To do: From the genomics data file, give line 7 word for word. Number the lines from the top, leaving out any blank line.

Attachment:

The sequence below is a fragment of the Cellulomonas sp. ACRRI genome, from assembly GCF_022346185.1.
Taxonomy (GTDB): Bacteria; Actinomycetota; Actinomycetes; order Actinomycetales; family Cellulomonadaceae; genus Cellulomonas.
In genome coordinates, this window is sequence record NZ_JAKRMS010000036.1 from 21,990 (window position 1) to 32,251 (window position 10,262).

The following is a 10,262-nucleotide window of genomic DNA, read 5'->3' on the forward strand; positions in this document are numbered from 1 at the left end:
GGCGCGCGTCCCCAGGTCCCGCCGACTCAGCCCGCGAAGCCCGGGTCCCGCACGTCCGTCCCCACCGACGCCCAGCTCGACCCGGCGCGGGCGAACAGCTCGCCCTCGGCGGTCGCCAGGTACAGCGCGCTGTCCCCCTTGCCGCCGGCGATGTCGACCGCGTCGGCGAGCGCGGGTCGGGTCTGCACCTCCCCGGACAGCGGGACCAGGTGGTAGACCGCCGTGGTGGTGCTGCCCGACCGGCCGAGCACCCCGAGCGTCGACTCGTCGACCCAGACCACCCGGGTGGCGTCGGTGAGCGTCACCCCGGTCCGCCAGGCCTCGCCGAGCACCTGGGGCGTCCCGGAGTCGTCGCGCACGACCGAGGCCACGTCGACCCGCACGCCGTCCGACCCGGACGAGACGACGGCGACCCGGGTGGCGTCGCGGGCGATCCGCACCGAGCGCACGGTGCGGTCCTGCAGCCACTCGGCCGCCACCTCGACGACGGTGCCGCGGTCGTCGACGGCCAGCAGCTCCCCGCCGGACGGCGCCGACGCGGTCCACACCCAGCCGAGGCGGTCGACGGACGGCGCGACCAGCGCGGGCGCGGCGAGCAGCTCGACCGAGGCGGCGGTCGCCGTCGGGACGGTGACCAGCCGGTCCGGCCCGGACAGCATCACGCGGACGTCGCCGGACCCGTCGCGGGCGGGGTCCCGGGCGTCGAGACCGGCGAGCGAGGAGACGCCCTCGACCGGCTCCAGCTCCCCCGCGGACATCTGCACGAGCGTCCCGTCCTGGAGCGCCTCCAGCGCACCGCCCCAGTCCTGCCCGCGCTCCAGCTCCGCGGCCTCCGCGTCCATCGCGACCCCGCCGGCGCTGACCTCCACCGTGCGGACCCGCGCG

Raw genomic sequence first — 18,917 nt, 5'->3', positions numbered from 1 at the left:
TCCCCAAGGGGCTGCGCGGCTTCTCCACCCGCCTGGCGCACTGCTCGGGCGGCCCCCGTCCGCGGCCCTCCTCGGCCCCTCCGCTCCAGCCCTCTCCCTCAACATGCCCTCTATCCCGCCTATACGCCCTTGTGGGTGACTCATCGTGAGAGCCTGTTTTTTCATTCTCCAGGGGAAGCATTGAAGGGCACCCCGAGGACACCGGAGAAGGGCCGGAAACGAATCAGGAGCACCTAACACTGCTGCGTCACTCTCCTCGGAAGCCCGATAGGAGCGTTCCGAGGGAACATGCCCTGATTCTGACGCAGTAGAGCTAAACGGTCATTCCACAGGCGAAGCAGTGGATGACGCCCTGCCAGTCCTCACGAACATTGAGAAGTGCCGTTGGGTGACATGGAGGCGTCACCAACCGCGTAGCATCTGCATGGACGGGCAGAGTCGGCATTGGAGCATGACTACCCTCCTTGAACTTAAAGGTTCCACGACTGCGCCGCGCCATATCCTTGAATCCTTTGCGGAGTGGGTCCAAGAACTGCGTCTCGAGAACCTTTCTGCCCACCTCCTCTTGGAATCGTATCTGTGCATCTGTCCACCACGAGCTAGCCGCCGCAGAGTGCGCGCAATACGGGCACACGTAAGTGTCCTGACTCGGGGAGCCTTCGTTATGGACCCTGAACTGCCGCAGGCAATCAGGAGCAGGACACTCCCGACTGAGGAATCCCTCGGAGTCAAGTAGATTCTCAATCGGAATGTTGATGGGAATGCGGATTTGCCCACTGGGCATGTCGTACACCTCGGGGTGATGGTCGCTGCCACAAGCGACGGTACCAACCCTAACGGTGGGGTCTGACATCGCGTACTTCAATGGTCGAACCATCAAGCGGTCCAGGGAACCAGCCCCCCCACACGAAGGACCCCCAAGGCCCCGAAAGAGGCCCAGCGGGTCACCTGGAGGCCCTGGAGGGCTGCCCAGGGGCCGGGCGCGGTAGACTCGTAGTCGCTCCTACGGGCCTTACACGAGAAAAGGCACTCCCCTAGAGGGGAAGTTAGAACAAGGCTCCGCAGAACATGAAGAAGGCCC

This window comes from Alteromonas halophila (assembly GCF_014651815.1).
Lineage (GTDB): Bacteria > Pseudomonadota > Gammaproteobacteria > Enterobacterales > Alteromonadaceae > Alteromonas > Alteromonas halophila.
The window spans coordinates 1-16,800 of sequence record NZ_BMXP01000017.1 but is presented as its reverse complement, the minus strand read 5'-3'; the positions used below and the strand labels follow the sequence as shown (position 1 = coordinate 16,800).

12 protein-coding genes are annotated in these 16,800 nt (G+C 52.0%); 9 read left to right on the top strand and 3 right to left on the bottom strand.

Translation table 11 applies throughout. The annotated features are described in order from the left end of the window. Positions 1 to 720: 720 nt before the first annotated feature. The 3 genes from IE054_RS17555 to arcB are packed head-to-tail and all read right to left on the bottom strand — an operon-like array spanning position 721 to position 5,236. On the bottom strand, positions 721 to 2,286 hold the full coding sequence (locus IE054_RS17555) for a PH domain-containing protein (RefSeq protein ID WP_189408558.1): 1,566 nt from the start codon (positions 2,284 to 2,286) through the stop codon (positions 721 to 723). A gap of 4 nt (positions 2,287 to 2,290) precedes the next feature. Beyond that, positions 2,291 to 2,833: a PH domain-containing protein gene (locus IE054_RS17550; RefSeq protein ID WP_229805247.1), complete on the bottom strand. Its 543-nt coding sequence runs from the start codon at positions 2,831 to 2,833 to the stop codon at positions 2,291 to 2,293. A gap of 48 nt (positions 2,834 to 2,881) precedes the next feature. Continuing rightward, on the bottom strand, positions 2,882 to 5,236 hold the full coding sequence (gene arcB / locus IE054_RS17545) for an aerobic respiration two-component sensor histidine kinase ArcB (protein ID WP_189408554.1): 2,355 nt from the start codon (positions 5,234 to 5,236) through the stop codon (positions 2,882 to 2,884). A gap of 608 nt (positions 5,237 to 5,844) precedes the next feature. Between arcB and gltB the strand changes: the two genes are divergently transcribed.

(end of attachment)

TCCCCAAGGGGCTGCGCGGCTTCTCCACCCGCCTGGCGCACTGCTCGGGCGGCCCCCGTCCGCGGCCCTCCTCGGCCCCTCCGCTCCAGCCCTCTCCCTCAACATGCCCTCTATCCCGCCTATACGCCCTTGTGGGTGACTCATCGTGAGAGCCTGTTTTTTCATTCTCCAGGGGAAGCATTGAAGGGCACCCCGAGGACACCGGAGAAGGGCCGGAAACGAATCAGGAGCACCTAACACTGCTGCGTCACTCTCCTCGGAAGCCCGATAGGAGCGTTCCGAGGGAACATGCCCTGATTCTGACGCAGTAGAGCTAAACGGTCATTCCACAGGCGAAGCAGTGGATGACGCCCTGCCAGTCCTCACGAACATTGAGAAGTGCCGTTGGGTGACATGGAGGCGTCACCAACCGCGTAGCATCTGCATGGACGGGCAGAGTCGGCATTGGAGCATGACTACCCTCCTTGAACTTAAAGGTTCCACGACTGCGCCGCGCCATATCCTTGAATCCTTTGCGGAGTGGGTCCAAGAACTGCGTCTCGAGAACCTTTCTGCCCACCTCCTCTTGGAATCGTATCTGTGCATCTGTCCACCACGAGCTAGCCGCCGCAGAGTGCGCGCAATACGGGCACACGTAAGTGTCCTGACTCGGGGAGCCTTCGTTATGGACCCTGAACTGCCGCAGGCAATCAGGAGCAGGACACTCCCGACTGAGGAATCCCTCGGAGTCAAGTAGATTCTCAATCGGAATGTTGATGGGAATGCGGATTTGCCCACTGGGCATGTCGTACACCTCGGGGTGATGGTCGCTGCCACAAGCGACGGTACCAACCCTAACGGTGGGGTCTGACATCGCGTACTTCAATGGTCGAACCATCAAGCGGTCCAGGGAACCAGCCCCCCCACACGAAGGACCCCCAAGGCCCCGAAAGAGGCCCAGCGGGTCACCTGGAGGCCCTGGAGGGCTGCCCAGGGGCCGGGCGCGGTAGACTCGTAGTCGCTCCTACGGGCCTTACACGAGAAAAGGCACTCCCCTAGAGGGGAAGTTAGAACAAGGCTCCGCAGAACATGAAGAAGGCCC